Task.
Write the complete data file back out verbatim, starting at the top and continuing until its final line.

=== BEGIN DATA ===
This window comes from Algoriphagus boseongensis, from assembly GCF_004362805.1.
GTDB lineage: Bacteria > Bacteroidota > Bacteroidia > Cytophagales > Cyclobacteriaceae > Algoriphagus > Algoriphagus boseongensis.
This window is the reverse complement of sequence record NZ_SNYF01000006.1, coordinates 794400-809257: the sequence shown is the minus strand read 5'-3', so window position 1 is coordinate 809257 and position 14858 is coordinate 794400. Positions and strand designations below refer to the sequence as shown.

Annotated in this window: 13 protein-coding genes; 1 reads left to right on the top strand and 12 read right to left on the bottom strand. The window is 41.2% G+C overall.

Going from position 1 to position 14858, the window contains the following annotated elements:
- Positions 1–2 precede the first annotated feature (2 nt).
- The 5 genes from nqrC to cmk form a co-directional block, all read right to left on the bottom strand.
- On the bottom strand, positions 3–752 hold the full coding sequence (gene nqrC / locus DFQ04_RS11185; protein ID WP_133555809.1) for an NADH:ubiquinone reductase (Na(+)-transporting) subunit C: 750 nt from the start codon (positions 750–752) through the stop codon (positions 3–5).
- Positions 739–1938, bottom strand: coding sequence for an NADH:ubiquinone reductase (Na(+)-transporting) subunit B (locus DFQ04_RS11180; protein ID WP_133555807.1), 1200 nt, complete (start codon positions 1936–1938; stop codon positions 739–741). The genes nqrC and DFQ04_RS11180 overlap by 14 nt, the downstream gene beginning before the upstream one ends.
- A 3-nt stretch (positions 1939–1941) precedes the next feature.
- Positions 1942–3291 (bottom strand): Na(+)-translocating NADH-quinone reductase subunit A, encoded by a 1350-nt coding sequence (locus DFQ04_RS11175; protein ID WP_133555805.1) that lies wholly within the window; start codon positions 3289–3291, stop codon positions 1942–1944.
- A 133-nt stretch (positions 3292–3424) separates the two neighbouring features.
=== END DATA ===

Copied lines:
This window comes from Algoriphagus boseongensis, from assembly GCF_004362805.1.
GTDB lineage: Bacteria > Bacteroidota > Bacteroidia > Cytophagales > Cyclobacteriaceae > Algoriphagus > Algoriphagus boseongensis.
This window is the reverse complement of sequence record NZ_SNYF01000006.1, coordinates 794400-809257: the sequence shown is the minus strand read 5'-3', so window position 1 is coordinate 809257 and position 14858 is coordinate 794400. Positions and strand designations below refer to the sequence as shown.

Annotated in this window: 13 protein-coding genes; 1 reads left to right on the top strand and 12 read right to left on the bottom strand. The window is 41.2% G+C overall.

Going from position 1 to position 14858, the window contains the following annotated elements:
- Positions 1–2 precede the first annotated feature (2 nt).
- The 5 genes from nqrC to cmk form a co-directional block, all read right to left on the bottom strand.
- On the bottom strand, positions 3–752 hold the full coding sequence (gene nqrC / locus DFQ04_RS11185; protein ID WP_133555809.1) for an NADH:ubiquinone reductase (Na(+)-transporting) subunit C: 750 nt from the start codon (positions 750–752) through the stop codon (positions 3–5).
- Positions 739–1938, bottom strand: coding sequence for an NADH:ubiquinone reductase (Na(+)-transporting) subunit B (locus DFQ04_RS11180; protein ID WP_133555807.1), 1200 nt, complete (start codon positions 1936–1938; stop codon positions 739–741). The genes nqrC and DFQ04_RS11180 overlap by 14 nt, the downstream gene beginning before the upstream one ends.
- A 3-nt stretch (positions 1939–1941) precedes the next feature.
- Positions 1942–3291 (bottom strand): Na(+)-translocating NADH-quinone reductase subunit A, encoded by a 1350-nt coding sequence (locus DFQ04_RS11175; protein ID WP_133555805.1) that lies wholly within the window; start codon positions 3289–3291, stop codon positions 1942–1944.
- A 133-nt stretch (positions 3292–3424) separates the two neighbouring features.